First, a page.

Huskies needed tie-breaking scores in fourth quarter to win each of last two years.

Sept. 29 • at Washington State, TBA

Utes make their first trip to the Palouse in five years.

Oct. 6 • at Stanford, TBA

Cardinal have several Utahns on their roster, notably guard Brandon Fanaika.

Oct. 12 • Arizona, 8 p.m.

QB Khalil Tate's emergence came after the Wildcats lost to Utah last season.

Oct. 20 • USC, TBA

Dramatic drives have lifted the Utes to victories in USC's last two visits.

Oct. 26 • at UCLA, 8:30 p.m.

Could this be the first of Utah's two appearances in the Rose Bowl this season?

Nov. 3 • at Arizona State, TBA

November is historically unkind to Utah, but this is the best time to play in Tempe.

Nov. 10 • Oregon, TBA

No Pac-12 series has been more unpredictable than Utah-Oregon the past three seasons.

Nov. 17 • at Colorado, TBA

The Utes have lost Game 11 of the season six years in a row.

Nov. 24 • BYU, TBA

The rivalry moves to the end of the schedule for the first time since 2010.


The Utes will succeed if ... Their offense is as improved as they would like to believe. The Utes were much closer to contending in the Pac-12 South last season than their 3-6 conference record suggested. They just need to finish more drives and play better in fourth quarters.

The Utes won’t succeed if ... The first phase of their Pac-12 schedule proves to be overwhelming. Utah meets top 15 teams Washington, Stanford and USC among its first five conference games. If they lose all three games, the Utes could be out of the South race by mid-October.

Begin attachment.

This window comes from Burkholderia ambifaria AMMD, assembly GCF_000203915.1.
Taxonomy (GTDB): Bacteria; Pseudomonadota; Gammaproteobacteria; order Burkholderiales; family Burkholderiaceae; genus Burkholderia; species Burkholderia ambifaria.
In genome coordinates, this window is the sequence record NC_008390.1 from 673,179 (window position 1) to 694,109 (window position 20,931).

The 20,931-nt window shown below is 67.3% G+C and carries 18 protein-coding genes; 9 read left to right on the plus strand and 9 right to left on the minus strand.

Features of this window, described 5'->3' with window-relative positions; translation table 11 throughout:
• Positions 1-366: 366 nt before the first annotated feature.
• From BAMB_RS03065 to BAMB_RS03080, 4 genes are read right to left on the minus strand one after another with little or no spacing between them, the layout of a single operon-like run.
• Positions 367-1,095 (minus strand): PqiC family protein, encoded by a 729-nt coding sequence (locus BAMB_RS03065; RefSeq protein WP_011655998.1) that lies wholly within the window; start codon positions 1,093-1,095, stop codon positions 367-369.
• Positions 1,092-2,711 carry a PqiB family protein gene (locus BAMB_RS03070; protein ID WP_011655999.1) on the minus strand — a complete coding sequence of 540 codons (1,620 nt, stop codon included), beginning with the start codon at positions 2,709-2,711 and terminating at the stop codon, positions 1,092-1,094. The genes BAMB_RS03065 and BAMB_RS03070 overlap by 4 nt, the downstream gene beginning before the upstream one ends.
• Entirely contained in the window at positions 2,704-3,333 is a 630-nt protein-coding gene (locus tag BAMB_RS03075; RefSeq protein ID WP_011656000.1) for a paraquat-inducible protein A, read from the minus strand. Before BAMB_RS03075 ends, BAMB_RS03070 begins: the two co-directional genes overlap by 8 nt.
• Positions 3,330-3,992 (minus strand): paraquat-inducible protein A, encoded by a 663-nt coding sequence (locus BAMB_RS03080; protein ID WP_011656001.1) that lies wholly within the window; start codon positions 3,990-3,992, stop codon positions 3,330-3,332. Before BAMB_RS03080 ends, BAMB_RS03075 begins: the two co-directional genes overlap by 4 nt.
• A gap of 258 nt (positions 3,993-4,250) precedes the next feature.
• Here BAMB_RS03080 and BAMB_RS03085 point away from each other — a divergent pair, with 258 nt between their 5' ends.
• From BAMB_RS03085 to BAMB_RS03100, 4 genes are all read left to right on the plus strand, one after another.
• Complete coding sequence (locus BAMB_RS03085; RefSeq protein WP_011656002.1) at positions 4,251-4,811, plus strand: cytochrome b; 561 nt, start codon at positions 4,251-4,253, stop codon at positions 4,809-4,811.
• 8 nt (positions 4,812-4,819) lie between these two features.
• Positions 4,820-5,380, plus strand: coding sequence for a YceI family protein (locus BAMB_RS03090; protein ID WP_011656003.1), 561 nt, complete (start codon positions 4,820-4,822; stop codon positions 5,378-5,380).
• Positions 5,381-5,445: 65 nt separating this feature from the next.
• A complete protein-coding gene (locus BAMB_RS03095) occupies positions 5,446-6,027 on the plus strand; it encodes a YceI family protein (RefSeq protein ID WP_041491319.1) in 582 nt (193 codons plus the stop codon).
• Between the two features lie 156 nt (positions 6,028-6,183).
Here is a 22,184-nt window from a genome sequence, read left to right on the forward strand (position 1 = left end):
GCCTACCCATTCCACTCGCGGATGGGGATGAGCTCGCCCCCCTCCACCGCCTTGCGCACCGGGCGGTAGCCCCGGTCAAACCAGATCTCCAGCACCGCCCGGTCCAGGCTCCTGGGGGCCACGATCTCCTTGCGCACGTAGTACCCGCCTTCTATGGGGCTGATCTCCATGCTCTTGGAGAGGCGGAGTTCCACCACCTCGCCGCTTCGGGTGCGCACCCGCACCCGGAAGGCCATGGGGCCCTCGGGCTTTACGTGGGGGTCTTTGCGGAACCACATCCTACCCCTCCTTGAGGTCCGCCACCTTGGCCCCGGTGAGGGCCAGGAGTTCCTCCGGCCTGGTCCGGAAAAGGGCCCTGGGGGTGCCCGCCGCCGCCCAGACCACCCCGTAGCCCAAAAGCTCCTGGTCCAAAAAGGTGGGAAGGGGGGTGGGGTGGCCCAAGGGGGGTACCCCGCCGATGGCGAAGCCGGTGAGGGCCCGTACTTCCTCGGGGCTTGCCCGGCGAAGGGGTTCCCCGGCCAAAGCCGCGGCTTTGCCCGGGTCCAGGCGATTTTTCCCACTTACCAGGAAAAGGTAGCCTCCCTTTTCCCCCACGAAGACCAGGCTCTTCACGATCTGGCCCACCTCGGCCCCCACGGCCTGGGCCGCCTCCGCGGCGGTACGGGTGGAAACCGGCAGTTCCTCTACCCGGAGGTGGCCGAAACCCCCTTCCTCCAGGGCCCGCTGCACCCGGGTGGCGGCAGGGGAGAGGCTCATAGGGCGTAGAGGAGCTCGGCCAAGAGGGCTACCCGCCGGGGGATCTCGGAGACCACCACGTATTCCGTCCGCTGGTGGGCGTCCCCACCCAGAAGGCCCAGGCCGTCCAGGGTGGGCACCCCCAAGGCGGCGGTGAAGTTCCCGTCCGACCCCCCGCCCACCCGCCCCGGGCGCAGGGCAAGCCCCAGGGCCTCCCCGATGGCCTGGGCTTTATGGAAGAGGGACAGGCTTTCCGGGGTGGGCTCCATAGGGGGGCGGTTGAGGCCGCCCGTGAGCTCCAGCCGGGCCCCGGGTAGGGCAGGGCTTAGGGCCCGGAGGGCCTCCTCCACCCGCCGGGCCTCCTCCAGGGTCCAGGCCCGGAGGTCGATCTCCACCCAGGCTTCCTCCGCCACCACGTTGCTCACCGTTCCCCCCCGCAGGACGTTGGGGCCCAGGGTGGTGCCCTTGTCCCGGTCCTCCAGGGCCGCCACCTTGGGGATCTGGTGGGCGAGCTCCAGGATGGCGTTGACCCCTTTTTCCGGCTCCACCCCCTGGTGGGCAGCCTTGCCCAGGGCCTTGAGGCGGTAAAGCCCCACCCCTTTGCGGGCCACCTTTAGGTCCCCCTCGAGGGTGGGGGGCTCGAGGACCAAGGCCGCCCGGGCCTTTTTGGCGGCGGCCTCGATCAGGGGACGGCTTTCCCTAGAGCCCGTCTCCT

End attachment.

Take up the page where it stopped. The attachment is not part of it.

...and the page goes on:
The bottom line is ... Utah’s program is positioned for a breakthrough, either this year or next year. The question is whether 2018 offers sufficient opportunity with the rest of the South in transition, or if a junior-heavy roster will have a better shot in 2019 with a more favorable Pac-12 schedule.


(Tribune projections; official two-deep will be published Monday)


LT – Jackson Barton, Sr., 6-7, 313; Mo Unutoa, Fr., 6-4, 300.

LG – Nick Ford, Fr., 6-5, 315; Orlando Umana, So., 6-4, 320.

C – Lo Falemaka, Sr., 6-5, 295; Paul Toala, Jr., 6-4, 319.

RG – Jordan Agasiva, Sr., 6-3, 320; Braeden Daniels, Fr., 6-4, 284.

RT – Darrin Paulo, Jr., 6-5, 313; Nick Ford, Fr., 6-5, 315.

QB – Tyler Huntley, Jr., 6-1, 200; Jack Tuttle, Fr., 6-3, 210.

RB – Zack Moss, Jr., 5-10, 215; Armand Shyne, 5-11, 210.

TE – Jake Jackson, Jr., 6-3, 245; Connor Haller, So., 6-2, 230.

WR – Siaosi Mariner, Jr., 6-2, 193; Jaylen Dixon, Fr., 5-9, 165.

WR – Britain Covey, So., 5-8, 170; Bryan Thompson, So., 6-2, 205.

WR – Demari Simpkins, Jr., 5-10, 176; Samson Nacua, So., 6-3, 195.


DE – Bradlee Anae, Jr., 6-3, 254; Maxs Tupai, So., 6-1, 242.

DT – Leki Fotu, Jr., 6-5, 323; Hauati Pututau, So., 6-3, 300.

DT – Pita Tonga, So., 6-1, 301; John Penisini, Jr., 6-2, 315.

DE – Mika Tafua, Fr., 6-3, 250; Caleb Repp, Jr., 6-5, 230.

LB – Cody Barton, Sr., 6-2, 230; Donavan Thompson, Jr., 5-10, 224.

LB – Chase Hansen, Sr., 6-3, 230; Francis Bernard, Jr., 6-0, 235.

CB – Jaylon Johnson, So., 6-0, 190; Tyrone Smith, 6-4, 200.

CB – Julian Blackmon, Jr., 6-1, 190; Josh Nurse, Jr., 6-3, 200.

NB – Javelin Guidry, So., 5-9, 190; Tareke Lewis, Jr., 5-11, 180.

SS – Marquise Blair, Sr., 6-2, 195; Terrell Burgess, Jr., 6-0, 197.

FS – Corrion Ballard, Sr. 6-3, 200; Philip Afia, Jr., 6-1, 201.


K – Matt Gay, Sr., 6-0, 230; Chayden Johnston, So., 6-1, 160.

P – Mitch Wishnowsky, Sr., 6-2, 220; Preston Pitt, Fr., 6-0, 185.

LS – Maddie Golden, Fr., 5-10, 218; Noah Rodriguez-Trammell, So., 6-2, 216.

KR – Britain Covey, So., 5-8, 170; Julian Blackmon, Jr., 6-1,190.

PR – Britain Covey, So., 5-8, 170; Demari Simpkins, Jr., 5-10, 176.